ALRTA 2014: SA, feds clash on toll roads

By: Brad Gardner, Photography by: Brad Gardner

South Australia doesn't want toll roads, but Federal Government plans to pursue the issue.

ALRTA 2014: SA, feds clash on toll roads
No tolls: SA transport minister Stephen Mullighan is opposed to toll roads in his state.


South Australia and the Federal Government are headed for a showdown on how to fund the ambitious Northern Connector project, with both parties in disagreement about implementing tolls in the state.    

SA transport minister Stephen Mullighan ruled out toll roads during his speech at the Australian Livestock and Rural Transporters Association (ALRTA) national conference at the weekend.  

But during his appearance at the event, federal assistant infrastructure minister Jamie Briggs spruiked a toll as a necessary ingredient to making the Northern Connector a reality.  

The project, which relies on federal funding, aims to deliver a new three-lane 15km road extending the Northern Expressway and a new 31km freight rail line.  

The South Australian Department of Planning, Transport and Infrastructure says the road will provide better links connecting Adelaide with Perth, Darwin, Sydney, the Riverland, Barossa Valley and Sunraysia.    

However, Mullighan says slugging motorists or the trucking industry with a toll is not the answer to delivering road projects.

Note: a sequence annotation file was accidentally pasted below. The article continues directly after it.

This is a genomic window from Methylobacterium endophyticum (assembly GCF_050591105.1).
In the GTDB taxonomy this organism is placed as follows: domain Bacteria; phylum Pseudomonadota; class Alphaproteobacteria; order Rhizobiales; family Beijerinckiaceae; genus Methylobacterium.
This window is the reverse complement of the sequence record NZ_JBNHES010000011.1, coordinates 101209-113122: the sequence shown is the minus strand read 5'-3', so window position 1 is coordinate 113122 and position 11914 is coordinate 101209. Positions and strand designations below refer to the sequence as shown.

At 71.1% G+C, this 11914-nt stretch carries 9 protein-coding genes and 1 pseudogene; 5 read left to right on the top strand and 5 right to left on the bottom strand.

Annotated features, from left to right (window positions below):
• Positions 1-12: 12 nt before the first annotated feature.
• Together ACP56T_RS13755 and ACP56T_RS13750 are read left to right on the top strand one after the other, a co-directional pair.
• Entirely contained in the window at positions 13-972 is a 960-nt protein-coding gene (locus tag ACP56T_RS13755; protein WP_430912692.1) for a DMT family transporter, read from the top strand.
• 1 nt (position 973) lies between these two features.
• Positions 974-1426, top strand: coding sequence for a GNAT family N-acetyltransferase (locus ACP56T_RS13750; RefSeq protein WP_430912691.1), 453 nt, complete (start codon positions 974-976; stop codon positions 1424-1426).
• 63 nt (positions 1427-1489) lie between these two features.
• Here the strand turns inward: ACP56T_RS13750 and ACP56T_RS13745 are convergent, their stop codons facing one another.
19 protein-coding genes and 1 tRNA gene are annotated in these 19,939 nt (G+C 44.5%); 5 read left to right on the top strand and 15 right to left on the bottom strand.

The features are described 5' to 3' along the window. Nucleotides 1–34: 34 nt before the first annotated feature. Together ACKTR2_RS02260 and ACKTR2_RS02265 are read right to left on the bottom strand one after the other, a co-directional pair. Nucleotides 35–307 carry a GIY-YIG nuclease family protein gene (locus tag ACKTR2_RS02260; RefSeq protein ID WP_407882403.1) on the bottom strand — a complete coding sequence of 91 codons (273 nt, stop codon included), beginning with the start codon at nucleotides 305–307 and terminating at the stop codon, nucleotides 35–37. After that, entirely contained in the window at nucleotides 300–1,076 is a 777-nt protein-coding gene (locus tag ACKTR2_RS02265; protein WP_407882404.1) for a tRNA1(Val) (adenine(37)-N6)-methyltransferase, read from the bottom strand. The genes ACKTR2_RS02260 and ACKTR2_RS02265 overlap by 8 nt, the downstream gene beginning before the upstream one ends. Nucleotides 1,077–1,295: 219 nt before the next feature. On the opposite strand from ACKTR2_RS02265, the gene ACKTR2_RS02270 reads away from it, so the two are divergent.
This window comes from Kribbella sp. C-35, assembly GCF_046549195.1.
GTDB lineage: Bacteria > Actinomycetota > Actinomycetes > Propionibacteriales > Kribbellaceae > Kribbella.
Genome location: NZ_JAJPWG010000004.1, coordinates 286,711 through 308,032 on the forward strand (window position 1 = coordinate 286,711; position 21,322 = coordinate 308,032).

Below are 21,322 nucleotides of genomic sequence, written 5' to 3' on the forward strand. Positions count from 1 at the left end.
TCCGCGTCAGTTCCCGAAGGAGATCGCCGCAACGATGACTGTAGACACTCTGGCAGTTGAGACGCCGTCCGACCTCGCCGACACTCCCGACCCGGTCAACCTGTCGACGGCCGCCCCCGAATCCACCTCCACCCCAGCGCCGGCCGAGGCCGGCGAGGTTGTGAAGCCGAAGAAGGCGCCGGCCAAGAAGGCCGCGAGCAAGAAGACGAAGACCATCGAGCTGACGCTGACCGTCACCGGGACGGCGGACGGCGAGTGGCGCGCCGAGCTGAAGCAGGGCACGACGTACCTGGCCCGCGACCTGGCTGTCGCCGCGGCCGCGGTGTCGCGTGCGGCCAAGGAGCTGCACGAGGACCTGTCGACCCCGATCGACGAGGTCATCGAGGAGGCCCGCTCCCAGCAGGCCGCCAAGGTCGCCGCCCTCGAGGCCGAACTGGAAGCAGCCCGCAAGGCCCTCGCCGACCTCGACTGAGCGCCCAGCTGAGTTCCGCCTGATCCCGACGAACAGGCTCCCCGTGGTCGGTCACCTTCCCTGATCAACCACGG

"The fact of the matter is toll roads don’t stack up in South Australia," he told conference attendees.  

"We don’t have the traffic volumes either in heavy vehicles or in light vehicles to warrant tolls to be able to meet the cost of the sorts of transport infrastructure upgrades that I’ve just been speaking about."  

Mullighan also stated his reluctance to imposing a toll on trucking operators alone, saying it would be "incredibly unfair".  

But Briggs says he intends to sit down with the SA Government and the private sector to put in place an agreement that will deliver the Northern Connector.  

"I’m hopeful that in the coming weeks and months that we will be able to sit down with the South Australian Government and start to discuss that without the ideological argument about tolls because the reality is, your industry knows, that if you can deliver better infrastructure people will happily pay," Briggs claims.

"That’s the experience we have seen in Perth with the Perth Freight Link announcement and I’m sure we can have a reasonable discussion about that here in Adelaide."  

The West Australian Government plans to impose a toll on the trucking industry to help fund the $1.6 billion freight link, which will improve access between the heart of Perth and the Port of Fremantle.  

The Federal Government has committed $925 million to the project, with WA providing $230 million.

The private sector is being asked to contribute the remainder and then recoup the money from a toll on trucks.

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